The central plot and adventure at the heart of Adventure Most Fowl is simple and straightforward. It should provide a session or two’s worth of play, a decent mix of roleplaying with the NPCs in Kith itself, plus the exploration and combat involved in the mini-dungeon that is the caves. Yet there is more to Adventure Most Fowl than just this plot, there are several other plot strands presented—a cult, strange goings on in the woods, and more. These are presented via the book’s well-drawn NPCs, but ultimately left up to the Dungeon Master to develop further. There is scope here aplenty for the Dungeon Master to make much more of Kith at least, if not the area around the village. Perhaps though, the publisher could develop both the area of Kith and the extra plots described in Adventure Most Foul, in a further book?

As to the question of whether or not Adventure Most Fowl is suitable for Zero Level characters, the problem is that it has not quite been scaled down enough. New monsters have been added in the form of Goblings, runts of any Goblin litter and Cockalorum, mutant chickens—yes, really! One on one, these may not represent too much of a challenge, but in the numbers here, they may be too much of a challenge for Zero Level characters. Another issue is that the scenario does not really address the nature of playing and running a Zero Level game, which is a pity since it is pitched at that Level. Nevertheless, the uncomplicated nature of the adventure is what you want for a game involving Zero Level player characters.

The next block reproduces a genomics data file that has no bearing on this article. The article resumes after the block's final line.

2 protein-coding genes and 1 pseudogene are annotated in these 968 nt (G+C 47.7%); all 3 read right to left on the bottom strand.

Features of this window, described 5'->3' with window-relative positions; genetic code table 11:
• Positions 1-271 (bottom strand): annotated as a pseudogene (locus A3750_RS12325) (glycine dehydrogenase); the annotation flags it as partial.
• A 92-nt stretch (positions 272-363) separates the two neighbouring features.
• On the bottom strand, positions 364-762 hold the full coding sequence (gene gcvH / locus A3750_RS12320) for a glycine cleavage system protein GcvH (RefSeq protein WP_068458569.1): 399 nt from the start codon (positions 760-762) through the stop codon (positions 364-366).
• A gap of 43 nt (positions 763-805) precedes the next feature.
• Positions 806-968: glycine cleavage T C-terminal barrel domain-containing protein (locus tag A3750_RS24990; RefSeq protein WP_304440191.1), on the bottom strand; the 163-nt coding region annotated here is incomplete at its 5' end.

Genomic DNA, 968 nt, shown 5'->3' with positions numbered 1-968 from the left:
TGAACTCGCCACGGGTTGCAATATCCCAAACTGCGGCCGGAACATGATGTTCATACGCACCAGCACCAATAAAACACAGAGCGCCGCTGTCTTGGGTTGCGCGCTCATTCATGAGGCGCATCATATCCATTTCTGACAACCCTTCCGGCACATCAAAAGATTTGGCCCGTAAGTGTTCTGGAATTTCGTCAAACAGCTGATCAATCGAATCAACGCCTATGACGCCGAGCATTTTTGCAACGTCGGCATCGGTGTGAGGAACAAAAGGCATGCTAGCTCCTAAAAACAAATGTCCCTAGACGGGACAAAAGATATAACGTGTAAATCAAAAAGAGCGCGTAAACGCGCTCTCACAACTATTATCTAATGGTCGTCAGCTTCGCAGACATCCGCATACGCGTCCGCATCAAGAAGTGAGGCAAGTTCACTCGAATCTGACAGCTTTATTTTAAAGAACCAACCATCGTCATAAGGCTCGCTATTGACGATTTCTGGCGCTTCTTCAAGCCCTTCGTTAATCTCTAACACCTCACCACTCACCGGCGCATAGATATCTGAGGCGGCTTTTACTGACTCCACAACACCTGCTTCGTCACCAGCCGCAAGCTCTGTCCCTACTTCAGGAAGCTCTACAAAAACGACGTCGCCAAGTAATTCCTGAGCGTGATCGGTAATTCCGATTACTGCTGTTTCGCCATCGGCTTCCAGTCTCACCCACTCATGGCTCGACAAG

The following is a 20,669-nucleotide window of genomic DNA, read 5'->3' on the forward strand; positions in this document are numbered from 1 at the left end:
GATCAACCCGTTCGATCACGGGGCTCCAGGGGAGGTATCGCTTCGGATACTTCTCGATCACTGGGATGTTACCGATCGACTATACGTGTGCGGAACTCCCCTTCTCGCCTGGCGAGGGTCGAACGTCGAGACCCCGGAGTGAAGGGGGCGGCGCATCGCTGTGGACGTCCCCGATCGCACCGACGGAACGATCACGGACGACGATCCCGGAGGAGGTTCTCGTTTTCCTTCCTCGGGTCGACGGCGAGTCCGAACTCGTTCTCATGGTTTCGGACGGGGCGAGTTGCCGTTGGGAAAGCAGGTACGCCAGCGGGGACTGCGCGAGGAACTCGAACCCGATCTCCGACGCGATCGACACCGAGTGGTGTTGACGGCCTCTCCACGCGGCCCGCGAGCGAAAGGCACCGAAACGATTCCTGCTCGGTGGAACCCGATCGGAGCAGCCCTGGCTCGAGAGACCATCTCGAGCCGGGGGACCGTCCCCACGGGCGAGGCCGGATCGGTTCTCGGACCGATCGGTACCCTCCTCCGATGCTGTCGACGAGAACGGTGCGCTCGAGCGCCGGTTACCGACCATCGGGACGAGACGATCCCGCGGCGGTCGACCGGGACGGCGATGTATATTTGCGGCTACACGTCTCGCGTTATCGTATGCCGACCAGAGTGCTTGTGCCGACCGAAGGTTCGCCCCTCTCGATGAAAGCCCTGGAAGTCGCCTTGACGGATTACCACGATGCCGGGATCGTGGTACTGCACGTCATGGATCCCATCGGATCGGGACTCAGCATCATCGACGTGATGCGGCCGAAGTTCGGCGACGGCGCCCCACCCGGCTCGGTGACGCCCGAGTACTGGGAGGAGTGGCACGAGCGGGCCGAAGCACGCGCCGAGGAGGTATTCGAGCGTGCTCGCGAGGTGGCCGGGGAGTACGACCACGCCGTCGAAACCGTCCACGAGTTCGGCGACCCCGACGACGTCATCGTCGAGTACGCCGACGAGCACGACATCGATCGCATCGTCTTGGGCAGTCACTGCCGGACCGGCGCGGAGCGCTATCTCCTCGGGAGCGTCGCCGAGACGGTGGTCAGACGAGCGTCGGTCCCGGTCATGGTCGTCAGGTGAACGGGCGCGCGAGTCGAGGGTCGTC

Physically, Adventure Most Fowl is nicely presented. The artwork is generally good, but the maps are excellent. The book though, does need another edit and the writing could have been tighter in places.

As a first release, Adventure Most Fowl is a decently done book. The presentation is good and both its plot and accompanying adventure are engaging if slight. Best of all are the NPCs that the Dungeon Master can have fun roleplaying and the players can have fun roleplaying with. Adventure Most Fowl deserves a sequel—or an expanded second edition—if it is to make the most of its NPCs and their storylines.

Monday, 27 March 2017

Cthulhu Dice Go Metal